Thanks, Edward and Amigos4.

    To make sure, are there any differences between "chain of stores" and "chain stores?"
    Yes, what really are the main difference between the two?

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    Default Re: chain of stores

    Quote Originally Posted by angliholic View Post
    Thanks, Edward and Amigos4.

    To make sure, are there any differences between "chain of stores" and "chain stores?"
    Angli and blouen,

    The difference between a 'chain of stores' and 'chain stores' is really quite basic. A company, such as Starbucks, would have 'a chain of stores' within its corporate organization. Starbucks would have many locations that are owned by Starbucks and would provide/sell Starbucks products. Each individual store is part of the Starbucks chain of stores.

    McDonald's has an international 'chain of stores' that provides McDonald's products. Each McDonalds is part of the McDonalds chain of stores.

    "Chain stores' is a broad umbrella which would describe companies that have multiple lo0cations. When viewed as a total group, Starbucks, McDonald's, Wal-Mart, Marks and Spencer, Burger King, etc., would all be considered to be 'chain stores'. They each have several different locations that use the same business model.

    The individual store on your neighborhood street corner would not have 'a chain of stores'. Therefore, it would not be considered a 'chain store' company.

    Does this help?

    Cheers,
    Amigos4

  8. #8
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    Default Re: chain of stores

    Quote Originally Posted by blouen View Post
    I don't get it. Starbucks can also be considered as a 'chain store', isn't it?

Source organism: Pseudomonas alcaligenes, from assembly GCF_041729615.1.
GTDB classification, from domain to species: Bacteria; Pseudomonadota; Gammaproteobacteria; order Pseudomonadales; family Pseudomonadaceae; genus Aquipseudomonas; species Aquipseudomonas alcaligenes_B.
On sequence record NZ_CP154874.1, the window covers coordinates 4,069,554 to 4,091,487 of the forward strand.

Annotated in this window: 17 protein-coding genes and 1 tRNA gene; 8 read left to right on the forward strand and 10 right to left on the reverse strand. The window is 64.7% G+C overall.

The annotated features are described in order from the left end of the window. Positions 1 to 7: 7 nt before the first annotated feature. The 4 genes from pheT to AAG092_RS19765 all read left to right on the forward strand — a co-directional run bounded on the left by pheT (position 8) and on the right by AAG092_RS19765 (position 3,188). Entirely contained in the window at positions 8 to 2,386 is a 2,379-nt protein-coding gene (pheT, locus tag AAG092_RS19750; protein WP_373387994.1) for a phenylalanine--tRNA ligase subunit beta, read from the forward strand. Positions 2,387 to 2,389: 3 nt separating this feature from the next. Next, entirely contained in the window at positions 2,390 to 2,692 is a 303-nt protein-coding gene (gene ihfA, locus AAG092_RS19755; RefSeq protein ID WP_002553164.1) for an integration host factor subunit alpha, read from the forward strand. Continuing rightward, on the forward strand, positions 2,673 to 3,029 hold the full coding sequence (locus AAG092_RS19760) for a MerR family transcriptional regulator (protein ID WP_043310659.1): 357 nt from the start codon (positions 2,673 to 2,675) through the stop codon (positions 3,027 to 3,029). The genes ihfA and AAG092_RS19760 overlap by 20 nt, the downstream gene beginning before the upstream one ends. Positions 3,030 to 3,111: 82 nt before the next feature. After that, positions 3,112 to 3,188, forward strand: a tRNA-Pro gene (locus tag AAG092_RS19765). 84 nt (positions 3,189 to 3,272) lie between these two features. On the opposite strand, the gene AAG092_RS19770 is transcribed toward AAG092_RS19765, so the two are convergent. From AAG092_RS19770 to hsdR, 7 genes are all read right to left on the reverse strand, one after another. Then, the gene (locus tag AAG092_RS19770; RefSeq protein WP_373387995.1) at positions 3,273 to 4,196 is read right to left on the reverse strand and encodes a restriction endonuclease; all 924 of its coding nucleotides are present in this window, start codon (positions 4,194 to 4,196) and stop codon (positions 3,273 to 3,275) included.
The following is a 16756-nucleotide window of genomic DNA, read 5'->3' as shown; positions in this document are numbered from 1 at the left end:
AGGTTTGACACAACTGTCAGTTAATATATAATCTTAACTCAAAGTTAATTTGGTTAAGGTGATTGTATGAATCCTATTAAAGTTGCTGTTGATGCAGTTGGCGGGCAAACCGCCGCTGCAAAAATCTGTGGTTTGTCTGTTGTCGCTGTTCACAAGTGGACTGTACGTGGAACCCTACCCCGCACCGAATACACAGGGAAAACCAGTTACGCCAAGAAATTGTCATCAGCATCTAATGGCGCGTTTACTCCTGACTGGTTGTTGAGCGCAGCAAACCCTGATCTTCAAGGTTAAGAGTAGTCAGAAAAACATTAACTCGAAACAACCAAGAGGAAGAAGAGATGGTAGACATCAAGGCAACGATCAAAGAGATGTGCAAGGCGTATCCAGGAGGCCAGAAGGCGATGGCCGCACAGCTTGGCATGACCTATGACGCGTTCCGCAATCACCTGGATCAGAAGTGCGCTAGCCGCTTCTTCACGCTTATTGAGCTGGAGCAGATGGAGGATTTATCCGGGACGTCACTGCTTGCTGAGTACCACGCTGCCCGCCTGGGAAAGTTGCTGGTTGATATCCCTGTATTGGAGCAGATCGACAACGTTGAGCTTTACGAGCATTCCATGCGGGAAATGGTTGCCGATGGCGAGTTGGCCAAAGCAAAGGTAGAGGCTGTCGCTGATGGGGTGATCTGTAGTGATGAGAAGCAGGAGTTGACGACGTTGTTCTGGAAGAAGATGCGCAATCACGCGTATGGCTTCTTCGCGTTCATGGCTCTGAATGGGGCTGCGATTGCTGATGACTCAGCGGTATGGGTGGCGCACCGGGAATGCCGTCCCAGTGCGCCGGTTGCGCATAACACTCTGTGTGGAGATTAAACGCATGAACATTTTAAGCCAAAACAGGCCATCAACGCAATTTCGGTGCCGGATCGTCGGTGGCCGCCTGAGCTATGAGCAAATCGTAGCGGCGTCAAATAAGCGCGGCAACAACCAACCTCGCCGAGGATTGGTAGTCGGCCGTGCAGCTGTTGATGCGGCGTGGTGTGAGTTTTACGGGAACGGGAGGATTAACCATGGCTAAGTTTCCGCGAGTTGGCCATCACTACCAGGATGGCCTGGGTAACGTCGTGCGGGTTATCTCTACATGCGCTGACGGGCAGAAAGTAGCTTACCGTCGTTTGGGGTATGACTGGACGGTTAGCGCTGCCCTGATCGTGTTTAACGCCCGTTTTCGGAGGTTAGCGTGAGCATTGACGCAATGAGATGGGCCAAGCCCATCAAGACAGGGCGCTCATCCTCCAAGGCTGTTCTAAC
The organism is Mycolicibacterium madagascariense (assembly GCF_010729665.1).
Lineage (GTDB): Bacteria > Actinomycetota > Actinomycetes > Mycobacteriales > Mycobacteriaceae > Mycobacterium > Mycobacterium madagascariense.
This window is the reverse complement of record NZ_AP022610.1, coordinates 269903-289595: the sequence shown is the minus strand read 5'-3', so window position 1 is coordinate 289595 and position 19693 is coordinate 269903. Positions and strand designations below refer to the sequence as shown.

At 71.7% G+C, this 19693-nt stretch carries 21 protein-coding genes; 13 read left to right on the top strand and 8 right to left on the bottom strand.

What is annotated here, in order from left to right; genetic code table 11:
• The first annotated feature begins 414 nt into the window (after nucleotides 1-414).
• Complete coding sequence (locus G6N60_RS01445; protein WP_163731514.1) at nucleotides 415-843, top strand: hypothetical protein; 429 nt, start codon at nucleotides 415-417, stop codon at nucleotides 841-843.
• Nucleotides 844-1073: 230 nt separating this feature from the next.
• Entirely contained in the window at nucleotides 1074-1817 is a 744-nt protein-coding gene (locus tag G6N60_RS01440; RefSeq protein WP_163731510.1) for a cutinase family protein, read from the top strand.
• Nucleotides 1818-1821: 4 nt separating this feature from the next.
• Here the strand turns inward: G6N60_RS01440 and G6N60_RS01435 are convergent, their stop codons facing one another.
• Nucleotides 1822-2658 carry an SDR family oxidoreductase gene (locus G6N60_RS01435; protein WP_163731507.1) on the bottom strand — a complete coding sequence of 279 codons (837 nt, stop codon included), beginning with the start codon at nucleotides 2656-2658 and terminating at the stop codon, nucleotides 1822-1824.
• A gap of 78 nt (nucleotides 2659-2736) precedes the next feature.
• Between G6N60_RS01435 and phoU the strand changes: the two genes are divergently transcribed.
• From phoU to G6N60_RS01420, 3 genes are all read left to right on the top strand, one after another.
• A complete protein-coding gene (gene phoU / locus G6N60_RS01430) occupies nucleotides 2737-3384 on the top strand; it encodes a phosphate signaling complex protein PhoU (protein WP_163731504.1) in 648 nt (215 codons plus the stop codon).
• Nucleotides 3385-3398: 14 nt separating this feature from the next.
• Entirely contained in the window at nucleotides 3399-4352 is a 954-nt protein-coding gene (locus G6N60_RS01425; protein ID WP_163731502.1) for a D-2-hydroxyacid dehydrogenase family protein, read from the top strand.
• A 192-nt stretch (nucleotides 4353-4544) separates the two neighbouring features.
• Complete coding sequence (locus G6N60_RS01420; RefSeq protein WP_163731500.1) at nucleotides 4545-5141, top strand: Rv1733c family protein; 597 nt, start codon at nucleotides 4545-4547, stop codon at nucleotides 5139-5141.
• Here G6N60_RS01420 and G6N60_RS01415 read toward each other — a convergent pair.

Yes, Starbucks is a 'chain store'.

    Cheers,
    Amigos4

  9. #9
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    Default Re: chain of stores

    Quote Originally Posted by amigos4 View Post
    Angli and blouen,

    The difference between a 'chain of stores' and 'chain stores' is really quite basic. A company, such as Starbucks, would have 'a chain of stores' within its corporate organization. Starbucks would have many locations that are owned by Starbucks and would provide/sell Starbucks products. Each individual store is part of the Starbucks chain of stores.

    McDonald's has an international 'chain of stores' that provides McDonald's products. Each McDonald's is part of the McDonald's chain of stores.

    "Chain stores' is a broad umbrella which would describe companies that have multiple lo0cations. When viewed as a total group, Starbucks, McDonald's, Wal-Mart, Marks and Spencer, Burger King, etc., would all be considered to be 'chain stores'. They each have several different locations that use the same business model.

    The individual store on your neighborhood street corner would not have 'a chain of stores'. Therefore, it would not be considered a 'chain store' company.

    Does this help?

    Cheers,
    Amigos4
    To make sure I understand it completely:

    The Mcdonald's store I ate in yesterday is part of the 'chain of stores' of Mcdonald's, a 'chain store company'.

  10. #10
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    Default Re: chain of stores

    Quote Originally Posted by blouen View Post
    To make sure I understand it completely:

    The Mcdonald's store I ate in yesterday is part of the 'chain of stores' of Mcdonald's, a 'chain store company'.
    blouen,

    You are 100% correct! I hope you had fries with your order!

    Cheers,
    Amigos4